If Joe Biden Calls, You Should Duck or Flee

If Joe Biden Calls, You Should Duck or FleeIf Joe Biden Calls, You Should Duck or Flee

If I were Iraqi Prime Minister Haidar al-Abadi, I’d be slightly worried that I received a phone call from US Vice President Joe Biden Monday assuring him of continued and enhanced American military support and coordination to combat the Islamic State militant group.

Last week, IS made some dramatic gains by taking over the provincial town of Ramadi without much of a fight from assorted Iraqi official and militia forces or supporting air power from Arab and foreign countries.

Also worried should be the people of Iraq and of many Arab countries, because the combination of Arab and western military forces fighting against IS seems to have produced limited results in the past year since IS started to seriously expand from its northern Syria heartland, Rami G. Khouri wrote for Agence Global.

IS today is among, if not, the fastest growing political movement in the Arab world. It is still expanding in parts of Iraq-Syria, and picking up adherent small movements in other Arab and a few non-Arab countries. How is this possible after 12 years of non-stop American-led warfare, military training, democracy promotion, and state-building in Iraq?

  Menaced by Militants

Understanding the answers to that question strikes me as an urgent task for all Arab citizens and leaders, who are either directly menaced by IS and Al-Qaeda, or potentially threatened by them.

I say this because so many tens of millions of disgruntled, discarded, disposable Arabs who have not found life, identity, dignity, justice or hope in their failed status as citizens now could play their last desperate card of joining IS, or simply waving its flag in defiance, as a tortured protest of their demeaned condition. Only some thousands here and there have done this to date.

But tens of millions are potential candidates to do this, if conditions in the Arab region remain the same, which seems to be the case.

The combination of American and Arab armies in action in recent years has not been very impressive or reassuring for ordinary Arab men and women who dearly seek to live a normal, plain, unexceptional life, a life that is not dominated by local and foreign attacks, terrorism, mass refugee flows, imploding governments, weakened economies, heightened sectarian violence, ethnic cleansing, endemic corruption, public decapitations and flogging, and, now, the emergence of IS and other extreme movements like it.

So if your secretary tells you that Joe Biden is on the phone line, and you live anywhere between Morocco and Bangladesh, you might do well to make sure you have an emergency travel bag packed.

I say this because the likelihood of your having to flee your hometown in haste soon is much higher than it is for citizens in those little towns in Iowa and New Hampshire where American presidential candidates these days speak mostly gibberish about American foreign policy in the Middle East, whose consequences speak loudly in Ramadi this week.

  Trillions Spent, Thousands Dead

The US has spent trillions of dollars since 2003 and lost thousands dead and tens of thousands injured, first by invading and effectively destroying the Iraqi state that had functioned for much of the previous century; then by feverishly and, it turns out, amateurishly training and equipping a new Iraqi army to replace the one it dismantled in 2003 by the order of a real life comic strip character named Paul Bremer who administered the shattered country using the same strategic calculus as he would use to lay out a new golf course in suburban Dallas.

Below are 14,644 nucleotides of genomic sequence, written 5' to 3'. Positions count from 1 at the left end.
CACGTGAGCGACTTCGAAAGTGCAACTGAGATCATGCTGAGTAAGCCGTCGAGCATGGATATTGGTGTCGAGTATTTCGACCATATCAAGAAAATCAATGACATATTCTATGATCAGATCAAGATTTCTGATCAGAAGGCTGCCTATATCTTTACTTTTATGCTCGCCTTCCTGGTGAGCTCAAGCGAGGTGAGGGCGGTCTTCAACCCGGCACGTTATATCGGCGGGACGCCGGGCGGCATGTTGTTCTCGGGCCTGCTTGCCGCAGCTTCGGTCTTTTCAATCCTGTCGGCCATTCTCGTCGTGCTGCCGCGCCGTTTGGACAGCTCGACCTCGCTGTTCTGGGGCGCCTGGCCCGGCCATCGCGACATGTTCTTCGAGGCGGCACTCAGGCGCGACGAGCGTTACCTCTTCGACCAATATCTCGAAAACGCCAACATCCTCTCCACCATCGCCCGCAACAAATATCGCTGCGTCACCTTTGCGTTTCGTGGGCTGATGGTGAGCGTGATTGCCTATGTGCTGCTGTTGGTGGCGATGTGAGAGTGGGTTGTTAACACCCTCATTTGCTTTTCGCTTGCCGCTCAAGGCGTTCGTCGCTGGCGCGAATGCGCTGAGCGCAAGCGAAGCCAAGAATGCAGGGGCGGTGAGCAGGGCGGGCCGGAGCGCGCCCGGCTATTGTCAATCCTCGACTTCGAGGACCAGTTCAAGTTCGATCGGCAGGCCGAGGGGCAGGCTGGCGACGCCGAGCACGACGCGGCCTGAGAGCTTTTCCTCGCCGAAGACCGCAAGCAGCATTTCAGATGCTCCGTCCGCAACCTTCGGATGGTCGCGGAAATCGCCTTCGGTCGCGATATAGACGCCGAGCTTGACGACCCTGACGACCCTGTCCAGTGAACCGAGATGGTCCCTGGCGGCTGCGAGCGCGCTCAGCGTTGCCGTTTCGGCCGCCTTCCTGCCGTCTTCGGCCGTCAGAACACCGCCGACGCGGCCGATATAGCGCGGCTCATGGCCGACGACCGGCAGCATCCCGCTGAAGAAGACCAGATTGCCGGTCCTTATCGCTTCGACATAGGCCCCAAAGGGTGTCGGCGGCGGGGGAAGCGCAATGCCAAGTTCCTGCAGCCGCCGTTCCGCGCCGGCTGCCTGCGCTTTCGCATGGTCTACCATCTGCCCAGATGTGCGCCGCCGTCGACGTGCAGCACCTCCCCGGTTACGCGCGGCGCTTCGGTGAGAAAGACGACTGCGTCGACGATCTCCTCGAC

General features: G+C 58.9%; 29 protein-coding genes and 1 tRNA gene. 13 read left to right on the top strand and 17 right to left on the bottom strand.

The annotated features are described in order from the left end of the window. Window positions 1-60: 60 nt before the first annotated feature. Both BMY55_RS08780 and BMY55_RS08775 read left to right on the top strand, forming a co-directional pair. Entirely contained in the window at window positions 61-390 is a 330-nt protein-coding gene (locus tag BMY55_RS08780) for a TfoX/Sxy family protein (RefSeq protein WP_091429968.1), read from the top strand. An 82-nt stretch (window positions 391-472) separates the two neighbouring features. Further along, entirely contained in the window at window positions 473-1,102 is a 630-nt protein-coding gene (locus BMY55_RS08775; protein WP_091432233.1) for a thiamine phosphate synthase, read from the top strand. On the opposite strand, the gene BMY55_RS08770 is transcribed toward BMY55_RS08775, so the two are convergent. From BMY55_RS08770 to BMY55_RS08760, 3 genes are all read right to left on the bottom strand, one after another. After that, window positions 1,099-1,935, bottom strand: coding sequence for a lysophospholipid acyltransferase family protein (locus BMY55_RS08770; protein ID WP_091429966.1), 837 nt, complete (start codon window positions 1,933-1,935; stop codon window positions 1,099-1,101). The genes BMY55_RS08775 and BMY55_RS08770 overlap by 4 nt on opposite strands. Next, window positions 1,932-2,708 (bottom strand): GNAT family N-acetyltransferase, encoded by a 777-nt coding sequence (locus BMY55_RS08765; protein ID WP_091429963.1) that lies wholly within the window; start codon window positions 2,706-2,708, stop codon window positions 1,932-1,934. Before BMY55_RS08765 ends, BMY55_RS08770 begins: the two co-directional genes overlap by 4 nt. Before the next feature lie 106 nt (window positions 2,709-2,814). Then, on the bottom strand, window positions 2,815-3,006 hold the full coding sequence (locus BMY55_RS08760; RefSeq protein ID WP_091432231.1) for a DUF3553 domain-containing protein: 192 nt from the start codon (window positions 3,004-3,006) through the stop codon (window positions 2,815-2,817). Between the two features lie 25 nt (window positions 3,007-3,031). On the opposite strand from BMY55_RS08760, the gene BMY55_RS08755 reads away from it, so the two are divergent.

And now by resuming military action in the form of more training and equipping schemes, alongside aerial attacks against IS positions. For what? By whose mandate? Perhaps this is why IS is the fastest growing political brand in the Arab region.

Iraqis themselves also have paid a high price in hundreds of thousands of their citizens who died at the hands of several killers, including invading Anglo-American forces, other Iraqis (including state forces in some cases) motivated by ugly sectarian violence, and nowadays by IS and similar militant Sunni purveyors of death and the destruction of longstanding Iraqi societies.

  Iraqi-American Joint Venture

Corrupt and dysfunctional Iraqi governance and ineffective armed forces in the wake of the 2003 Anglo-American invasion is a 50-50 joint venture of Iraqis and Americans working together to provide one of modern history’s most vivid examples of what statecraft should avoid at all cost.

It should avoid local dictatorships supported by foreign powers, as was Saddam Hussein’s cruel and vicious Baathist endeavor for years, followed by those same foreign powers attacking and dismantling the same local country, followed by both hapless parties trying to patch the country back together again with hare-brained schemes concocted by ignorant and totally unaccountable throwback colonial-style administrators.

So I would find a desk to hide under, or a nearby ferryboat to India or Greece, if Joe Biden calls soon. Much healthier for Arabs and Americans alike would be to stop repeating the catastrophic policies of using Popeye-style force to resolve local tensions whose only resolution across all of Earth has always resided in the reality of ordinary, satisfied citizens who are treated decently by their own authorities and foreign powers alike.